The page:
SM: What year did you sell?
MT: We sold it in 2005. Today the business is number two in revenue behind Juniper in the SSL VPN market. When we started we were probably the 30th company to enter that space. We were definitely not early to market, we were very late to the market. However, for the last 4 or 5 quarters, we have been first in unit revenue and second in overall revenue in the entire market.
SM: That is impressive. How long did you stay there?
MT: I just left last year. I was there for 2 years because I wanted to get it ramped up.
SM: What did you do inside of Citrix? You just leveraged the channel?
MT: There were two things we did really well. The first was our channel leverage which was not self evident. It was not a Cisco type channel, rather it was a software application channel. Instead of selling it as a better VPN, we changed the angle. Citrix does application delivery, so we did secure application delivery.
The effect was a change in purchasing by coming in a client operation through a different door. Instead of coming in the security door and beating our head against Juniper and Cisco who had really well entrenched buyers because we went through the application door.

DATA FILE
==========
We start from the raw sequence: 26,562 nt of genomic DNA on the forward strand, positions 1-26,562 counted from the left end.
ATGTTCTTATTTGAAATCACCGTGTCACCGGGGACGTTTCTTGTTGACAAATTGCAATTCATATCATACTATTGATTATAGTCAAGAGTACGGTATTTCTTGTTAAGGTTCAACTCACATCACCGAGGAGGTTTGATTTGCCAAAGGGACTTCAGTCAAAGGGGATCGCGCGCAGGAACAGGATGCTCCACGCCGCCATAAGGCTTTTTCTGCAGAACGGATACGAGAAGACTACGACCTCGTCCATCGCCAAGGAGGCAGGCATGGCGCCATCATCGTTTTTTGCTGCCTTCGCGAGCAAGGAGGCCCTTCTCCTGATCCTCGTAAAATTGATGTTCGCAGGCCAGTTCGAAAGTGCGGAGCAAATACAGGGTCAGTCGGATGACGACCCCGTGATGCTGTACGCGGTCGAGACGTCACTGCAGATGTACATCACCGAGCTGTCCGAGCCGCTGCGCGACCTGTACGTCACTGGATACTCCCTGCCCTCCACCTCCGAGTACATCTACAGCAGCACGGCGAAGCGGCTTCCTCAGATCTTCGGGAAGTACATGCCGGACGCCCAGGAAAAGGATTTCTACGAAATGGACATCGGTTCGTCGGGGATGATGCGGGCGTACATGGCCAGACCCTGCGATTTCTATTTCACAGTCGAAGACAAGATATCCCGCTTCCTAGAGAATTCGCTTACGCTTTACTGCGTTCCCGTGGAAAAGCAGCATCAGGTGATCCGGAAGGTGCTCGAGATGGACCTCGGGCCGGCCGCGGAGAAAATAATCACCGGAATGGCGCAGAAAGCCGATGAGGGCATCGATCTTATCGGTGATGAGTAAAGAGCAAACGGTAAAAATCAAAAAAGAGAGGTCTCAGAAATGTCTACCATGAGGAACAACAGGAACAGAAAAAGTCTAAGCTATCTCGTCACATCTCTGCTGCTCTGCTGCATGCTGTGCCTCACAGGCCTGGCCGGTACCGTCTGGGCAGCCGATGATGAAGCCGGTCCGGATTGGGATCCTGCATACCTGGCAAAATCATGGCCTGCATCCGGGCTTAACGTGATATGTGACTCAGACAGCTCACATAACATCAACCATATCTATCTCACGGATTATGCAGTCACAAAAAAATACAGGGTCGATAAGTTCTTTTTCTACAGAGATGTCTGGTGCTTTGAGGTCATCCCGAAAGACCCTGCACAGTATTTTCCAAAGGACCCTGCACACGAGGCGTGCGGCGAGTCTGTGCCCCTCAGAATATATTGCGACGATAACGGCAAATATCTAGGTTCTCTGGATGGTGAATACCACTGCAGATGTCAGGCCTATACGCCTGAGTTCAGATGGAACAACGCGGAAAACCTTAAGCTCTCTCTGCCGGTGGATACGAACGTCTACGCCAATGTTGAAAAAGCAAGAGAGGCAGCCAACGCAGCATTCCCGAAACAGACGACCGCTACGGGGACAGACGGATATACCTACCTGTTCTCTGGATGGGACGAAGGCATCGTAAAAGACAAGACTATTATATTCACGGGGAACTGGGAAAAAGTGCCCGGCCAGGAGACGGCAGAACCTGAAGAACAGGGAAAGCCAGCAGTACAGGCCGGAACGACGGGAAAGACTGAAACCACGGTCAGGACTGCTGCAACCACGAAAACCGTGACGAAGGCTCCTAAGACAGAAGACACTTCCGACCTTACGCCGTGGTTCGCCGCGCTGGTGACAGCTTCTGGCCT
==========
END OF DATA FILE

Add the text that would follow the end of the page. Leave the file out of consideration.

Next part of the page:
The second thing is that we had a much better product. We found if we got into a bake-off we won the taste test. Everybody who tried our product wanted it. All we had to do was get into the taste test. The way we did that was clever, and that takes us back to my first point. Instead of selling through the security buyer we went through the application door. Our potential clients already used Citrix applications to deliver services. We let them deliver them securely. We actually changed the name from VPN to Access Gateway to access the applications security. It worked and it worked really well.
As our business grew Citrix gained in the security channel. There was a lot of pull afterwards. We did 45 units all of Q4 the quarter before we were sold. The next year we did a couple of thousand. Now it is in the multiple thousand units.
SM: What kind of price did you get for the exit?
SM: Do you think that Citrix gained more value than you out of that deal?
MT: Absolutely, for a variety of reasons. First, our business was very creative on many levels aside from the pure fiscal value of the product itself. Citrix had a very mature business in application virtualization. We were the first appliance company they bought. With the success they had they bred a whole new set of technologies around selling hardware and that built a whole new set of channels around the hardware. That increased their confidence to the point that they went out and bought NetScaler and Orbital Data. They entered the security markets and changed the positioning of the company from being an application virtualization or thin client to company to being an application delivery company. It was definitely a huge leverage opportunity for them.